In 2017, the Division of Intramural Population Health Research (DIPHR), within the Eunice Kennedy Shriver National Institute of Child Health and Human Development (NICHD), reached a significant milestone: 50 years in existence. DIPHR celebrated this anniversary with a scientific program that reviewed past accomplishments and reflected on future directions in support of promoting the health of populations across the life course. Extending from the scientific program, the impetus of this article is to contribute to archiving and consolidating the legacy of intramural population health research at NICHD over the past 50 years. We present a brief history of the origin and evolution of intramural population health research at NICHD. Next, we conduct an empirical assessment of the scientific impact and evolving scope of this research over the past five decades and present specific key discoveries emerging from topics spanning the life course: (1) reproductive health, (2) the health of pregnant women and fetuses, (3) the health of children, and (4) associated methodologies. We also explore the Division's service to the profession in the form of mentorship of the next generation of scientists in population health research. Finally, we conclude with thoughts about future directions of population health research and reaffirm the DIPHR's commitment to promoting the health and well-being of the many populations we serve, both locally and globally.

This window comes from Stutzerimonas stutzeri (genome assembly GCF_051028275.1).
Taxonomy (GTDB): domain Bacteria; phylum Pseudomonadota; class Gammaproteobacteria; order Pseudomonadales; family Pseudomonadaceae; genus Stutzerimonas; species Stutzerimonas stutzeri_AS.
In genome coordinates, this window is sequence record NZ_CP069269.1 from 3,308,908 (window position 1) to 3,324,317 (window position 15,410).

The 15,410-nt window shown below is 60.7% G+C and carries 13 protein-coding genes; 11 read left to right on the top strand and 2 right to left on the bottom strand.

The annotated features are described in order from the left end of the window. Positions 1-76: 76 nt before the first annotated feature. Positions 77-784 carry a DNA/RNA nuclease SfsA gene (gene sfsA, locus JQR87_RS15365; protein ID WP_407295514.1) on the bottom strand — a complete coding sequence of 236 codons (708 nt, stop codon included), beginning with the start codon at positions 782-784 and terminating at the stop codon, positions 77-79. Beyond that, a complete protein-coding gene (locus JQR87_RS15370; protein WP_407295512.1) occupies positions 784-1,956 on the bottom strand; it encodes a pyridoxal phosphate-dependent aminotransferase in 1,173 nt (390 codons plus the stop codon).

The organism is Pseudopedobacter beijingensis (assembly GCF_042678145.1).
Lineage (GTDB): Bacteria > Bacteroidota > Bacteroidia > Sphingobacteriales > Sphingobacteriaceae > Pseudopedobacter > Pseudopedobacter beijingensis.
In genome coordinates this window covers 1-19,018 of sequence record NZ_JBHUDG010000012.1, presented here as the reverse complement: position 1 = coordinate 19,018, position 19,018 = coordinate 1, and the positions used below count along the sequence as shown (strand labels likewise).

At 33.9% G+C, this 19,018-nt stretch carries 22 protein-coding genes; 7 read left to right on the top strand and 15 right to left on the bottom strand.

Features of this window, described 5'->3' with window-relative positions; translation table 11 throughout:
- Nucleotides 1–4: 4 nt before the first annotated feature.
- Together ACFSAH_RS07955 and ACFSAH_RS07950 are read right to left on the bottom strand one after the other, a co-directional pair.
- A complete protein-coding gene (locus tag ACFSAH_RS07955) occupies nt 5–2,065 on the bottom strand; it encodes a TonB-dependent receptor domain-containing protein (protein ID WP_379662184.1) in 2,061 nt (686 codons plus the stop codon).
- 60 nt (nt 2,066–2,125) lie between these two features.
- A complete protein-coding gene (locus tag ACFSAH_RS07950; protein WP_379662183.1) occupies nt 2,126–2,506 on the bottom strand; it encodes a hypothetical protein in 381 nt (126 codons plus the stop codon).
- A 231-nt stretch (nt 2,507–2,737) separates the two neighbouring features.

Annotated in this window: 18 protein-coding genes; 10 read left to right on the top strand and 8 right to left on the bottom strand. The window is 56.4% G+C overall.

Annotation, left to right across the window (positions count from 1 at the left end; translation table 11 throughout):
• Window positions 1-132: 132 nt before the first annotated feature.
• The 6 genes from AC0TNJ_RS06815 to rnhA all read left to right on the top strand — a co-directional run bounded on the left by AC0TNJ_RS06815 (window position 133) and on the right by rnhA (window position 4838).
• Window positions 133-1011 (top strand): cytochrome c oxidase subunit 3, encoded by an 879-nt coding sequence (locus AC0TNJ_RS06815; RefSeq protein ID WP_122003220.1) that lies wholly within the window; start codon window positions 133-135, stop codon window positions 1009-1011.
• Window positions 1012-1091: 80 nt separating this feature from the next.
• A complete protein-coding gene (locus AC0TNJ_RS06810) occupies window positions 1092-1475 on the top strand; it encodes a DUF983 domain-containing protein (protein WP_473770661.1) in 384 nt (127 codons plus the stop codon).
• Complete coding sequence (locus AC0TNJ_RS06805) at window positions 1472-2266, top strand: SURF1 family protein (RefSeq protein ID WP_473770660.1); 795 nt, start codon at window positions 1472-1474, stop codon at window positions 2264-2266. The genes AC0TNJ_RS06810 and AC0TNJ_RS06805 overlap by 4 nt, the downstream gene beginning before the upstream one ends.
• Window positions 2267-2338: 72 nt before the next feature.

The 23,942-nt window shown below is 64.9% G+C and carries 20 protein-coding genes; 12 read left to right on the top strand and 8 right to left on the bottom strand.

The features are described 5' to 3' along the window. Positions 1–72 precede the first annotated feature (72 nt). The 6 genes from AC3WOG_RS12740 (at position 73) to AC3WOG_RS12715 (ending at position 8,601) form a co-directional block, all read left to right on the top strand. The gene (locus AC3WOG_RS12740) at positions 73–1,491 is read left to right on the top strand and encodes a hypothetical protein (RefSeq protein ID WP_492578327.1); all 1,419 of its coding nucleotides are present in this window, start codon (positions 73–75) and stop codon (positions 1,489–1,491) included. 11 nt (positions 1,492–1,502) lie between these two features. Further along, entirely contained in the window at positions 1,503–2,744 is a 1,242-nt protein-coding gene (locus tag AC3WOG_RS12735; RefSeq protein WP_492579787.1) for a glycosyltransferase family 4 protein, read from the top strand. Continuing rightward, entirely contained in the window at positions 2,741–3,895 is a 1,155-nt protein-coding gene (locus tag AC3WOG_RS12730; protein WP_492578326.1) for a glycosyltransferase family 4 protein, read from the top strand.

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http://dx.doi.org/10.1097/EDE.0000000000001067DOI Listing
November 2019

The Relation of Birth Weight and Adiposity Across the Life Course to Semen Quality in Middle Age.

Epidemiology 2019 11;30 Suppl 2:S17-S27

Department of Epidemiology, Mailman School of Public Health, Columbia University, New York, NY.

Background: Studies of body mass index and semen quality have reported mixed results, but almost all were cross-sectional and many were conducted in selected populations. Longitudinal studies in population-based cohorts are necessary to identify how timing and duration of excess adiposity may affect semen quality.

Methods: In 193 members of the Child Health and Development Studies birth cohort, we examined associations of birth weight and adiposity at six time points spanning early childhood and adulthood with sperm concentration, motility, and morphology at mean age 44 years, as well as with corresponding 2010 World Health Organization (WHO) subfertility reference levels.